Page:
Submitted June 10, 2014
Appeal from United States District Court for the District of Minnesota - Minneapolis.
Danny Kwami Barnes, Petitioner - Appellant, Pro se, Moose Lake, MN.
For Danny Kwami Barnes, Petitioner - Appellant: Daniel Guerrero, Meshbesher & Spence, Minneapolis, MN.
For Steve Hammer, Acting Warden Rush City Correctional Facility, Respondent - Appellee: Matthew Frank, Assistant Attorney General, Attorney General's Office, Appeals Division, Saint Paul, MN; William J. Watson, Ortonville, MN.
For Attorney General of the State of Minnesota, Respondent - Appellee: Jennifer Renee Coates, Attorney General's Office, Contracts & Intellectual Property Division, Saint Paul, MN; Matthew Frank, Assistant Attorney General, Attorney General's Office, Appeals Division, Saint Paul, MN; William J. Watson, Ortonville, MN.
Before LOKEN, BEAM, and GRUENDER, Circuit Judges.
BEAM, Circuit Judge.
Danny Kwami Barnes appeals the district court's denial of his petition for habeas corpus pursuant to 28 U.S.C. § 2254. Certified for appeal is the sole question of whether Barnes received ineffective assistance of counsel, leading him to reject a favorable plea offer. We affirm the district court's denial of relief.
Barnes is a pastor at a church in Minnesota. On June 22, 2009, he led a group of parishioners to a residence in Beardsley, Minnesota, in what he describes in his brief as " a misguided attempt to help a wayward parishioner" --Max Bauer--by breaking in and forcefully removing Max from the residence. Armed with firearms, Barnes' group smashed a glass door to get inside, and once inside, the group pulled Max (who was hiding under a bed) from a bedroom and beat him as they dragged him out of the house. Max's father Chuck was a co-pastor, and one of the members of the group that pulled Max from the house. Based upon this incident, Barnes was ultimately charged in Minnesota state court with kidnaping, first-degree burglary with a dangerous weapon, second-degree assault with a deadly weapon, and fifth-degree assault. He waived a jury trial and following a two-day bench trial, was convicted of the foregoing counts by the court.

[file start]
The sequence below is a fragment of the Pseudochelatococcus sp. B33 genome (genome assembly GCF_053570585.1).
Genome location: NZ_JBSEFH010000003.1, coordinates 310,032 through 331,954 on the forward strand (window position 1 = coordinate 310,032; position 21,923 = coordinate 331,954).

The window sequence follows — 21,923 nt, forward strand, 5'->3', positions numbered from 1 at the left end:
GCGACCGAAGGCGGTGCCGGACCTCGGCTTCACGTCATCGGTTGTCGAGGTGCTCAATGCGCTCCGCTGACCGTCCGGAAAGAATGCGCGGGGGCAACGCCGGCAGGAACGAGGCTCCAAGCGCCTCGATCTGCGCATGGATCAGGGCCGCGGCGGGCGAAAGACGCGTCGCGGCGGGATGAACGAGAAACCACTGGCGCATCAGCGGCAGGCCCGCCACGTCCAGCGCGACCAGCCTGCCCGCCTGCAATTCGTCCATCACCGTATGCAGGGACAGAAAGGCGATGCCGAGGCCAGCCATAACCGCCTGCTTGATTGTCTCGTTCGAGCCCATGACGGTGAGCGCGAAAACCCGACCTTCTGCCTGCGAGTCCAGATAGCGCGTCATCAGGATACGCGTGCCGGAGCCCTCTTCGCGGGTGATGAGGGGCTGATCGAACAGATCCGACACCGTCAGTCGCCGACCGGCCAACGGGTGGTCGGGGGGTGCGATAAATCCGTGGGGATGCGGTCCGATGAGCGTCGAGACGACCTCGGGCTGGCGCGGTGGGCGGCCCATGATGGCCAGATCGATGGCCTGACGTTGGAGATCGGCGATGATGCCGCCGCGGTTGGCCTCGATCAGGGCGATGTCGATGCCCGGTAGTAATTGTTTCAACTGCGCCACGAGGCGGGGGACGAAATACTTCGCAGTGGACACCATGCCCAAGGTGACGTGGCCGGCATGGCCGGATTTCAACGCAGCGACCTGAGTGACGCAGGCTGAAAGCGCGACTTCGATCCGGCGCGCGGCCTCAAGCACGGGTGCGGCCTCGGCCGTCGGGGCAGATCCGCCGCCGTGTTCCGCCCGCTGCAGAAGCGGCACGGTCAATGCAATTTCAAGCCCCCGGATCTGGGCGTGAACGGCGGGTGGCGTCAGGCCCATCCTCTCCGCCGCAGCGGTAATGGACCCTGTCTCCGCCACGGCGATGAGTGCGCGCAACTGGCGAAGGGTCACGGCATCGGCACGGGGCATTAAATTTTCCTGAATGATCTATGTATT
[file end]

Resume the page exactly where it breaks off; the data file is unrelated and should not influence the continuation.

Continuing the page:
Prior to trial, there were extensive plea negotiations. Barnes' first lawyer was a public defender, Kenneth Hamrum. Hamrum informed Barnes that he faced a mandatory minimum sentence of 36 months, and that he could be possibly given a longer sentence, if convicted of the charges. At some point during Hamrum's representation of Barnes, the prosecution offered Barnes a deal for a 36-month sentence for pleading guilty on one count, and dismissing the others. Hamrum testified that he communicated this deal to Barnes, but that Barnes was unwilling to accept any deal involving prison time. On the eve of the scheduled trial date in October 2009, Barnes discharged Hamrum and sought new counsel, eventually securing the services of Jerome Lewis, with Mitchell Robinson ...